Warnock gets his way and Burton are able to hold their heads high
NEIL WARNOCK remembers "a day of pure excitement" the last time Burton Albion played Leicester City in the third round of the FA Cup.
Warnock, setting out on an eventful management career, led Burton in the Cup run of 1984-85 which took them to a tie against Leicester, then of the old First Division.
Then, the Brewers were in the Northern Premier League and the gulf between the sides was much greater than it will be in this Saturday's tie, although it is safe to say that the Leicester City of today are a significantly wealthier club.
"When we reached the third round, perhaps it was inevitable but the media interest got in the way of training and everything at the time," said Warnock, now manager of Leeds United.
"There were one or two lads who didn't train as hard as perhaps they should have for our game. They have to enjoy it but they have to be disciplined to make sure that it's enjoyable.
"The day will go by so quickly. I told our lads to enjoy it but to be organised because we didn't want a stuffing."
Even with a side now full of seasoned League Two professionals, Warnock's words have a resonance today.
His advice to the Brewers of 1985 was going well at first. Leicester opened the scoring at the Baseball Ground but Burton equalised with a rare goal from centre-half David Vaughan and were holding their own when goalkeeper Paul Evans was felled by a chunk of wood thrown from the Osmaston End.
After that, the stuffing happened, as Leicester fired five more goals past a groggy Evans.
Warnock was quick to pounce on a perceived injustice and it was he who instigated the campaign which got Burton a replay.
"I don't think we would have got thrashed without the Paul Evans missile incident," he said.
"It was only after that we conceded goals.
"What bothered me after Paul was injured was that the referee and the hierarchy didn't seem concerned enough about it.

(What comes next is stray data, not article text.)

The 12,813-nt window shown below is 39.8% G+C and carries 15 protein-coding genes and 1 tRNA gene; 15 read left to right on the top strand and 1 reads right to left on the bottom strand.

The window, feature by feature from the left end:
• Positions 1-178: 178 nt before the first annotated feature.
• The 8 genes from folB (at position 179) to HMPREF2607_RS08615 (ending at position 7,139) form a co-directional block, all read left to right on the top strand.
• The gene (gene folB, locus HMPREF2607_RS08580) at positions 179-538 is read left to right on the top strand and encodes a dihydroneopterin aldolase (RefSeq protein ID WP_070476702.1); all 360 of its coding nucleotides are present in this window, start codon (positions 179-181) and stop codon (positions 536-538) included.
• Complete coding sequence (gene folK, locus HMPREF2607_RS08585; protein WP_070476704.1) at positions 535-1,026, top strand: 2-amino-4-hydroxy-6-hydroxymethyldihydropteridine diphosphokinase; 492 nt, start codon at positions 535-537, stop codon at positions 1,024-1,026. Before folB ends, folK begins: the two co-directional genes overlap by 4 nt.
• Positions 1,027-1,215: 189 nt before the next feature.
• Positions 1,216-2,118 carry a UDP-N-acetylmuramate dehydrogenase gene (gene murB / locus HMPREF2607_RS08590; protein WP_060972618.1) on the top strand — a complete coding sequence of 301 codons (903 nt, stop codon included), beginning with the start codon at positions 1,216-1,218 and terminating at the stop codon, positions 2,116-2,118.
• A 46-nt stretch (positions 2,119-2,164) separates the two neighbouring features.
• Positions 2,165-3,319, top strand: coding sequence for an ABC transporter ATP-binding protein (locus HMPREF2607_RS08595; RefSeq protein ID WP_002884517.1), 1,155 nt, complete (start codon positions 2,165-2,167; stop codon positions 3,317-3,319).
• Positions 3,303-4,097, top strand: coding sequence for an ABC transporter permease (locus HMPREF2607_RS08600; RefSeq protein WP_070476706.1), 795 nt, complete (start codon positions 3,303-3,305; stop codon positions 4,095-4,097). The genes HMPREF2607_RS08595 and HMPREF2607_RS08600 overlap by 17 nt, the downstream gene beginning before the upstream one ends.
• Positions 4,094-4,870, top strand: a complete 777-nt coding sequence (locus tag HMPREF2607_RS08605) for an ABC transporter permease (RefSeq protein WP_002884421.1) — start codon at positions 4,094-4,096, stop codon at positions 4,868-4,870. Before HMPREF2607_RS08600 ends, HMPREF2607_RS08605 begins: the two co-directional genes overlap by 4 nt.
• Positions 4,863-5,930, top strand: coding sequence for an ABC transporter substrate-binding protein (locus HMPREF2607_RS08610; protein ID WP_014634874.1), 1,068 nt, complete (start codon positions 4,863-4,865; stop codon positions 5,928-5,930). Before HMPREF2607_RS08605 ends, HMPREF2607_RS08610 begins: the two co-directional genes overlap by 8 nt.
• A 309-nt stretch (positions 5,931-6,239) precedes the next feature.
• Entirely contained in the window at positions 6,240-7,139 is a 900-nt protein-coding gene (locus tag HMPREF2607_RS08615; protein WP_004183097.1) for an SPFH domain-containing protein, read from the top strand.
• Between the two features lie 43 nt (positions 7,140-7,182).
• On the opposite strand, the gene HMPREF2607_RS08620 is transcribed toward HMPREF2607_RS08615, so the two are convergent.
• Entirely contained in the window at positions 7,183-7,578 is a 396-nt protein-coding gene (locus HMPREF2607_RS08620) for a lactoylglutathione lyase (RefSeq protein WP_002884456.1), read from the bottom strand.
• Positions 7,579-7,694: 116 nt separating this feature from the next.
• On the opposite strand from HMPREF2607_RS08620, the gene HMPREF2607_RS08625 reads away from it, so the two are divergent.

"I remember the referee telling me there was no way they'd replay it.
"We were just the little non-League team, they were treading on us and we didn't deserve it.
"So the next day, I got in touch with John Sadler at The Sun, who was very influential at the time.
"He took it on board and the next thing a campaign had started and we got a replay.
"It was a shame it was without a crowd at Highfield Road. They scored very early on but we battered them for about 20 minutes after that and they knew they'd been in a game."
Burton bowed out 1-0, their heads held high, justice done.
It had taken them seven games, starting with a 4-0 win at Wootton Blue Cross in Bedfordshire in September, to reach the Leicester tie.
Along the way, they knocked out Wycombe Wanderers, then one of the most powerful non-League sides, and Aldershot, the Division Four side who were a different club to the current Aldershot Town.
Warnock cannot forget the day at Aldershot, when the Brewers won 2-0, and neither can any Burton fans who are old enough to have been there.
"We got Aldershot in the second round, which was great for me because they were one of my old clubs and we won comfortably," said Warnock.
"One of the best memories of that day for me was looking out of the changing rooms and seeing the trains pulling in with everybody and their grannies hanging out of the windows with Burton scarves on.
"We were in the dressing room afterwards for the draw and it seemed like an eternity. I think we were about the last ones out of the hat.
"When we came out against Leicester, who were a First Division club then, it was like a fantastic dream."